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HIGHLIGHTS ARCHIVE
Initial Flight Demonstration for ecoD Tailored Arrival Manager Completed
August 19, 2020

Screenshot of the TAM User Interface and the TestBed Traffic Viewer.
TAM User Interface and TestBed Traffic Viewer

The initial eco Demonstrator (ecoD) 2020 flight test of NASA’s Tailored Arrival Manager (TAM) was successfully completed on August 14, 2020, in partnership with Boeing and the Federal Aviation Administration (FAA) William J. Hughes Technical Center (WJHTC). The first of two scheduled test flights, this test’s purpose was to advance the use of increasingly autonomous, ground-based air traffic technology by evaluating the effectiveness of TAM solutions in a real-world environment. The test went according to plan and the TAM advisories were acceptable to the pilots. As prescribed in the test plan, the advisories were autoloaded but not flown.

Using the NASA-developed AutoResolver as its algorithmic engine and NASA’s TestBed for managing data interfaces with Boeing and FAA systems, TAM computed fuel-efficient path solutions, speed and path, for metering to an arrival fix on approach to Glasgow Industrial Airport (Montana). TAM is an increasingly autonomous air-ground trajectory management system for arrivals that computes flight paths based on fuel efficient optimized-profile descents while simultaneously satisfying schedule constraints and resolving conflicts. It transmits a new route via digital communications that seamlessly integrates with existing avionics. For ecoD, the TAM user sets a flight delay and turn direction to mimic meeting a traffic scheduling constraint and then TAM does the rest to compute the new flight path. A more autonomous option is also available, in which TAM may be used to determine the solution without prescribing a turn direction.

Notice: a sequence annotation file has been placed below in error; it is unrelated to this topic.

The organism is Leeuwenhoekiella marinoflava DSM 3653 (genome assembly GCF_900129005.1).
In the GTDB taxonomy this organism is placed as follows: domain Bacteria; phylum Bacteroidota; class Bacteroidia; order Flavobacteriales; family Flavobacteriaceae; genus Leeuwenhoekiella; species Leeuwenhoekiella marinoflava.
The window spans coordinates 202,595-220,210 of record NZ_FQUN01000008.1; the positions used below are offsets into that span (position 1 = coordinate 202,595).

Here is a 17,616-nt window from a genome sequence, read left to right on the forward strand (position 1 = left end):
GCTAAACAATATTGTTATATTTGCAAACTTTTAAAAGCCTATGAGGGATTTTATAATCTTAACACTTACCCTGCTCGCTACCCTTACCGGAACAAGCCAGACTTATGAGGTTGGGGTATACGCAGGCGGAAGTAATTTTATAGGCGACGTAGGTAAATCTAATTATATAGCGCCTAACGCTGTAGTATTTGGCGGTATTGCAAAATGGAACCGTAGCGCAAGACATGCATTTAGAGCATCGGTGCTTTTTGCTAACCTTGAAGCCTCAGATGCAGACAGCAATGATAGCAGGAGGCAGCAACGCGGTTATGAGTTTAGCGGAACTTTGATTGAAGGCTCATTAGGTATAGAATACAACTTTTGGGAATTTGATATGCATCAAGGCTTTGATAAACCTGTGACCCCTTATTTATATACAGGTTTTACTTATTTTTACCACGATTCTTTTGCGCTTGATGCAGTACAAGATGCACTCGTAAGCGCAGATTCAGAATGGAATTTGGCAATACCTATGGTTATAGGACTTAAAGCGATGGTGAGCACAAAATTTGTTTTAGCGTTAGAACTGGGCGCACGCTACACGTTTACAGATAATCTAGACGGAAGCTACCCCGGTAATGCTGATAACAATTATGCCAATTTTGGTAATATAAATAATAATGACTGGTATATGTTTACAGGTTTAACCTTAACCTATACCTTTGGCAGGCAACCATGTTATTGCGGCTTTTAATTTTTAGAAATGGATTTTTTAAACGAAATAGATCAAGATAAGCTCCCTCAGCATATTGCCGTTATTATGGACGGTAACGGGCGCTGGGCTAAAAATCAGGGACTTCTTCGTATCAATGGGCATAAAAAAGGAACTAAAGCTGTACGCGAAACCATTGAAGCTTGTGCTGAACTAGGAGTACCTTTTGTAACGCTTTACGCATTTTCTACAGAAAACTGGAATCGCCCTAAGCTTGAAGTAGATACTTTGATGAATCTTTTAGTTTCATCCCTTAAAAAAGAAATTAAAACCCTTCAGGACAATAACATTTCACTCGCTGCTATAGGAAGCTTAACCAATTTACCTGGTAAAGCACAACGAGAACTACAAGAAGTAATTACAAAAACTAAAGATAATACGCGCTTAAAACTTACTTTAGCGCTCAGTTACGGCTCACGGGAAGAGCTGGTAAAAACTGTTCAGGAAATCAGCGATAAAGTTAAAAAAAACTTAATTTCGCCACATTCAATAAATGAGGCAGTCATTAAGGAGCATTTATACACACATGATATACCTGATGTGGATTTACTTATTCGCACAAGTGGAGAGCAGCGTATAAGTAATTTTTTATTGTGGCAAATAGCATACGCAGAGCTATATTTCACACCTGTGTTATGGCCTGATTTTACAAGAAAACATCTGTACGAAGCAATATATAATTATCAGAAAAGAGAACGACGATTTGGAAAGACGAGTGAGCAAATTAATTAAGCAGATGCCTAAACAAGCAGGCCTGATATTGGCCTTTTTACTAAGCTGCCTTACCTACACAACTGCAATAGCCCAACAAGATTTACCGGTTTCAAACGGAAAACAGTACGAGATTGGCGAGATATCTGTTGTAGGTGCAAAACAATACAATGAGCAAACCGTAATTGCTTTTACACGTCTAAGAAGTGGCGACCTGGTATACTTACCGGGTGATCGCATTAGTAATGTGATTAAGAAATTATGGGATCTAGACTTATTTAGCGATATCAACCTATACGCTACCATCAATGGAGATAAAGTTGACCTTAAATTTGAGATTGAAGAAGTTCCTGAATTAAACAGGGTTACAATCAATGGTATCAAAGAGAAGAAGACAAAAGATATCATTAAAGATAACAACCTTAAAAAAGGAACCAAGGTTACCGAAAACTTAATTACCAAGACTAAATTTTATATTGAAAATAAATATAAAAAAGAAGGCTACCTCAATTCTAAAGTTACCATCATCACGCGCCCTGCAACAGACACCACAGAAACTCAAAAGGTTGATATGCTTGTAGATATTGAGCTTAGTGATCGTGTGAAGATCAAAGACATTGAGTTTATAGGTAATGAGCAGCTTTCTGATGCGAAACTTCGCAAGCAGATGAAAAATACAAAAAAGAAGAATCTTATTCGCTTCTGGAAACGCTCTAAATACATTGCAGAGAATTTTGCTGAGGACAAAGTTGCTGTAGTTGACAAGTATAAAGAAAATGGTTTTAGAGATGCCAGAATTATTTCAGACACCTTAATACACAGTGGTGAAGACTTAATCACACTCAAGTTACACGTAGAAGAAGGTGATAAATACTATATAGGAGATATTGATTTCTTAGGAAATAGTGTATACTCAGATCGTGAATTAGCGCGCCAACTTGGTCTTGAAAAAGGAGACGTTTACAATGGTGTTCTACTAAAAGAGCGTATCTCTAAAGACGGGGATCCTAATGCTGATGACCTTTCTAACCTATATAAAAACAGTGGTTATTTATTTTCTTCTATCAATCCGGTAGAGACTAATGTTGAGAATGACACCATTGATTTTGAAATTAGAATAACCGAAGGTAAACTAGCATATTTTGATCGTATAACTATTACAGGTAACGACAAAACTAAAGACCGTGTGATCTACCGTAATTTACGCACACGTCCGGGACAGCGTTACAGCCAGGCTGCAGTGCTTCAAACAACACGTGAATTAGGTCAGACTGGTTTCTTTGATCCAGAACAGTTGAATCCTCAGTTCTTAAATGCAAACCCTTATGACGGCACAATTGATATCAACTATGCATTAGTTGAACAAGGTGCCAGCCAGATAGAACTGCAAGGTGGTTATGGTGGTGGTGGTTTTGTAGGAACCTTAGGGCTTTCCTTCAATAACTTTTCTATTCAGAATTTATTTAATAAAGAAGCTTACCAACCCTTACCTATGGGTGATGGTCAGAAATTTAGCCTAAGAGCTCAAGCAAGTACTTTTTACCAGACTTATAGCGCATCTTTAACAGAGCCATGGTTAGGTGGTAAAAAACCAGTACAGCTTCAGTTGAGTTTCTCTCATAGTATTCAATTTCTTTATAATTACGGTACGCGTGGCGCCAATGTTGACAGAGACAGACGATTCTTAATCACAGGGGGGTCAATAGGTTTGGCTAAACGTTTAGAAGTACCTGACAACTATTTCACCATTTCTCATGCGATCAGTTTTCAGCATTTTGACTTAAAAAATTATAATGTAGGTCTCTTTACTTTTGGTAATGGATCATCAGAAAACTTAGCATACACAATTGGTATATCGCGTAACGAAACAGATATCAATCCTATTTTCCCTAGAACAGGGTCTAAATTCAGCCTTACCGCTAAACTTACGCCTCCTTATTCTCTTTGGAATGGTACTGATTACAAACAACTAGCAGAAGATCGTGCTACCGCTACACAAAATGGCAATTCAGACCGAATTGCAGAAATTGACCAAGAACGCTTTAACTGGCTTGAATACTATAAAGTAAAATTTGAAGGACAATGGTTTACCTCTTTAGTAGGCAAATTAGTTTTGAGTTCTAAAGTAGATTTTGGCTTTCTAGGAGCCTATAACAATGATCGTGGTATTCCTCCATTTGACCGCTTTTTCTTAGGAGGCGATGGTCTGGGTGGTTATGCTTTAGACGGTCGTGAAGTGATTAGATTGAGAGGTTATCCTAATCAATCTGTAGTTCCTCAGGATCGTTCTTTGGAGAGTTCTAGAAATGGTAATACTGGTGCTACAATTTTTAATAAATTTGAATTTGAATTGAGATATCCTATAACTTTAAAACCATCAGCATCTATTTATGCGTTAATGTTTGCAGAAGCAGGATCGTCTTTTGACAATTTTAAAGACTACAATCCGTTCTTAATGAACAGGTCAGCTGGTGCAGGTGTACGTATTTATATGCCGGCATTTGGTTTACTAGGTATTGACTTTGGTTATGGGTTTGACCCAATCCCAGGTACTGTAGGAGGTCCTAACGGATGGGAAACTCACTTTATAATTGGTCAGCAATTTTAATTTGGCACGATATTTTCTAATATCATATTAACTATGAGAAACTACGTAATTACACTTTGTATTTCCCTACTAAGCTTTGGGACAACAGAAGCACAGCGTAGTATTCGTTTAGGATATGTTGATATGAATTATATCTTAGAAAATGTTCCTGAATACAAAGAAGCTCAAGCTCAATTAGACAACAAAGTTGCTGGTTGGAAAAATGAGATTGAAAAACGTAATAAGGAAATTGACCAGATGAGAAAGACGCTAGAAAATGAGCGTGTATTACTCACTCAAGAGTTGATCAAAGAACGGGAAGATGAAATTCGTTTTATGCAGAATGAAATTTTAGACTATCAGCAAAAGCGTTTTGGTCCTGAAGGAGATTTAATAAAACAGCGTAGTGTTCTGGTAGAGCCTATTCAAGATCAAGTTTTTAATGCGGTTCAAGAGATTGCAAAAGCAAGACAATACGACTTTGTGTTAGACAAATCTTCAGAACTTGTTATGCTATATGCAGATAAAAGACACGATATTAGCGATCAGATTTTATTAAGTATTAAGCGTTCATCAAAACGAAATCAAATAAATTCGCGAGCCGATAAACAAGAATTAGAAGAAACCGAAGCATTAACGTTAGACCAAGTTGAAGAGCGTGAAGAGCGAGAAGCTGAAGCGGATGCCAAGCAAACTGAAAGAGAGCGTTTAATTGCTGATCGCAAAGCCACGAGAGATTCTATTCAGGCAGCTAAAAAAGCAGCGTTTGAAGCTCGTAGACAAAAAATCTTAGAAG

The TAM test was part of a 10-hour maiden flight for the ecoD Boeing 787-10 aircraft from Charleston, South Carolina to Boeing Field, Washington. TAM trajectory predictions and solutions used wind forecasts together with flight track and intent data transmitted by the aircraft. Solutions meeting user-prescribed flight delay times were sent digitally to the FAA Data Communications Avionics Laboratory (DCAL) at the WJHTC, through the TAM user interface. The DCAL translated the TAM solutions into Controller Pilot Datalink Communications (CPDLC) messages and uplinked them to the flight deck. The flight deck crew auto-loaded TAM solutions into the Flight Management System (FMS) and made photographic observations of uplinked messages and associated route modifications on the avionics displays. In this first step of TAM evaluations, no TAM advisories were executed in accordance with the 2020 test plan.

A total of three sequential TAM solutions were delivered to the flight deck. Pilots reported that all solutions were received in a timely manner and were loaded into the FMS with no route discontinuities. Boeing indicated that each TAM solution would have been flyable had the pilots chosen to execute them.